The grounds and gardens at Sage Hill are busy preparing for the celebration!
As much as I love the summer gardens, the sun, the fresh foods, and the easy day-to-day journey of barefeet, shorts, and tacky tee shirts! I have no trouble letting go. (well, maybe the tomatoes and cucumbers!!)
I planted and was looking forward to watching my pumpkins grow, however, those pumpkin seeds turned out to be squash, all of them??
Another infiltration into disrupting and discouraging small farmers? The manipulation of our seed industry has been heavy and mighty over the last few years!
(that’s for another post!)
As for now, the little things demand the spotlight.
The number of women who were named as the principal operator of an American farm or ranch increased by nearly 30 percent between 2002 and 2007, according to the U.S. Census of Agriculture. Women composed about 14 percent of principal farm operators in 2007, and that percentage has held steady since then, according to the preliminary 2012 census released in February.
Women over 65 own nearly a third of Iowa’s farmland.
Census data from 2007 showed that women were more likely than men to operate farms with a diversity of crops, and to own a greater percentage of the land they farmed. Women farmers also tended to sell food directly to the consumer rather than to large food-processing corporations—an approach that the United Nations report has found to be important for improving food systems.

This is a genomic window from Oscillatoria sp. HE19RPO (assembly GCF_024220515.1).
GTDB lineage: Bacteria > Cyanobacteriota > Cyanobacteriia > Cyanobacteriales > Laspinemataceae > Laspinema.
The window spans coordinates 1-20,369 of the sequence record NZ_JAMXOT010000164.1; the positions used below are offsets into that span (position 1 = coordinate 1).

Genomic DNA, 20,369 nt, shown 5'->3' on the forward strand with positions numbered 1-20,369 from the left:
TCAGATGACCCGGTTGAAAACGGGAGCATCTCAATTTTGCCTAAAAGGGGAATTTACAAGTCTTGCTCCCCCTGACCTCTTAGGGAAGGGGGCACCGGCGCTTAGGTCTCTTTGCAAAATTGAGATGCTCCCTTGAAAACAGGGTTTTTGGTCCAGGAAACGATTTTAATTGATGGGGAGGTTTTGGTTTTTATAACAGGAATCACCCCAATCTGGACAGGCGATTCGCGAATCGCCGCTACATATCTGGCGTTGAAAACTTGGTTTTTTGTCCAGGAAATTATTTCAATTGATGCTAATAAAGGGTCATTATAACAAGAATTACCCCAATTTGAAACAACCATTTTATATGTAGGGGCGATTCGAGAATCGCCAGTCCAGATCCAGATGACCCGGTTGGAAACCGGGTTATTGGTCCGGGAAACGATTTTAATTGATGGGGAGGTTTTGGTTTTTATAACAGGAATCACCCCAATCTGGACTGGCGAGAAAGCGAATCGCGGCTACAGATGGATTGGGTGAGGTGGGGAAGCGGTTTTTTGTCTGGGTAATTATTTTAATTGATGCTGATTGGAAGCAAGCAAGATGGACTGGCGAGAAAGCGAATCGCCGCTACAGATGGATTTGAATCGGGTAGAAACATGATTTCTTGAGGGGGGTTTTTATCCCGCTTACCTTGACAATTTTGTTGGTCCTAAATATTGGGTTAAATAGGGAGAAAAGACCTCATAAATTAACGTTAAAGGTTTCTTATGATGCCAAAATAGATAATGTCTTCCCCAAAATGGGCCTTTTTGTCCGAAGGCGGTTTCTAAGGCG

Leigh Adcock, executive director of the Women, Food and Agriculture Network, said she believes the U.S. food system will be healthier when more women farm.
In my research I was somewhat surprised to learn many women don’t own the land they farm….instead they lease long term…much of the reason is: women in many cases do not have credit options and are considered poor risk when dealing with banks and other financial institutions.
However, this does not seem to have been a major drawback in the success of the case studies in my findings.
I grew up on a farm, it wasn’t new to me when I made the decision 15 years ago to spearhead this farm project. The methods I chose to embrace were new to me, the learning curve was tricky for a short while…..the pay-off is and has been more than I ever imagined in many ways.
We are not yesterdays farmers or yesterdays farmers wives~